I saw the right hon. Member for Smethwick (Mr. Gordon Walker), the right hon. and learned Member for Newport (Sir F. Soskice) and the Chief Whip on the Opposition side yesterday in connection with this matter, and I think a statement was issued to the effect that I was prepared to see that the experience of handling these cases was put before the Foyal Commission. I think that it would fall within the Commission's terms of reference.


asked the Secretary of State for the Home Department if he will make a statement on the investigation by the Commissioner of Police into allegations of ill-treatment of the sit-down demonstrators against nuclear weapons in Trafalgar Square after midnight on 17th September, 1961.

I am informed by the Commissioner of Police of the Metropolis that, so far, 56 specific complaints arising out of the demonstration in Trafalgar Square on 17th-18th September have been received. These include 23 complaints of which particulars have recently been given by the National Council for Civil Liberties. Inquiries into these are in progress.

Inquiries have been completed in 29 of the remaining 33 cases. In nine of these the complaints made are considered to have been unfounded and in 19 insufficient evidence has been provided to substantiate the allegations. In the remaining case—not involving any allegation of the use of violence—-no further action can be taken as the officer concerned cannot be identified.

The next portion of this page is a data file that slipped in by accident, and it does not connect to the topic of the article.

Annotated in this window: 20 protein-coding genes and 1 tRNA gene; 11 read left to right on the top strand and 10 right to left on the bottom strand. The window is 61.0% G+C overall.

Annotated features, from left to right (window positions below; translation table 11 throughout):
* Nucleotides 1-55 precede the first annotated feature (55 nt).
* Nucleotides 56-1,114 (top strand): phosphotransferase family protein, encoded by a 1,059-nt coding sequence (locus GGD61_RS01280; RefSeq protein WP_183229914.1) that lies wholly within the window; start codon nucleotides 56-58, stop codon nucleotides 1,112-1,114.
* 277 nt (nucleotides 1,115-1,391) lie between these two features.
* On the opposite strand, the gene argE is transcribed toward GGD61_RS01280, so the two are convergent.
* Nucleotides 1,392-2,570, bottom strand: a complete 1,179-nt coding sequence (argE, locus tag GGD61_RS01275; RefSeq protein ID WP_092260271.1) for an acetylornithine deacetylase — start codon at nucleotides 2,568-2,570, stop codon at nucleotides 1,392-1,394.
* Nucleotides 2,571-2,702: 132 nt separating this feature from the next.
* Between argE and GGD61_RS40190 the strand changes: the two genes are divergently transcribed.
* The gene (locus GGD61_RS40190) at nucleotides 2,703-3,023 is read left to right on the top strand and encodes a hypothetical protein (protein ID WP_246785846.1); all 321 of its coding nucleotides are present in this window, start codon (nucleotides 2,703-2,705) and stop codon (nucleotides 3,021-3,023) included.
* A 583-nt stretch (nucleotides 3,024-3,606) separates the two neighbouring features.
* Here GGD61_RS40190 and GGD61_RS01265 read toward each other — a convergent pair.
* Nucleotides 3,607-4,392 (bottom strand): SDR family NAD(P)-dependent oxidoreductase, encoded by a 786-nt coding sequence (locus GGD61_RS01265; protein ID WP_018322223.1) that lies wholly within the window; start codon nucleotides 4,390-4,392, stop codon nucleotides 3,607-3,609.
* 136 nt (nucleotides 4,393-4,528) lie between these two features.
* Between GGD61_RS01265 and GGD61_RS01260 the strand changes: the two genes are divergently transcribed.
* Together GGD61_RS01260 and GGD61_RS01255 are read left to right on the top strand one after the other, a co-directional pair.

Is the right hon. Gentleman aware that those who saw those demonstrations, from both sides of the House, have publicly stated that between half-past four and midnight the police acted with commendable restraint, except in a few instances? Is he aware that at midnight action was taken to remove observers, to remove photographers, to remove television apparatus, to remove the Pressmen—

—yes, and to remove me? I am thankful to the hon. Member for strengthening my case. Is the right hon. Gentleman further aware that there is evidence, for example, that one woman was twice thrown into the fountain, then taken to the police station and left in wet clothes all night? Will he see that when evidence goes to the Willink Commission from the police authorities the evidence from those who were the victims on this occasion is submitted as well?

I think that this question illustrates the importance of investigating each of these cases. Those who feel themselves aggrieved always have the power to pursue a policeman in the courts or they have the power of taking the policeman's number and identifying him. I am very keen that individual cases should be thoroughly prosecuted and examined, including the ones referred to in relation to the fountain. Unfortunately, all the accounts do not agree with the hon. Gentleman's claim. All I can say is that individual cases should be examined.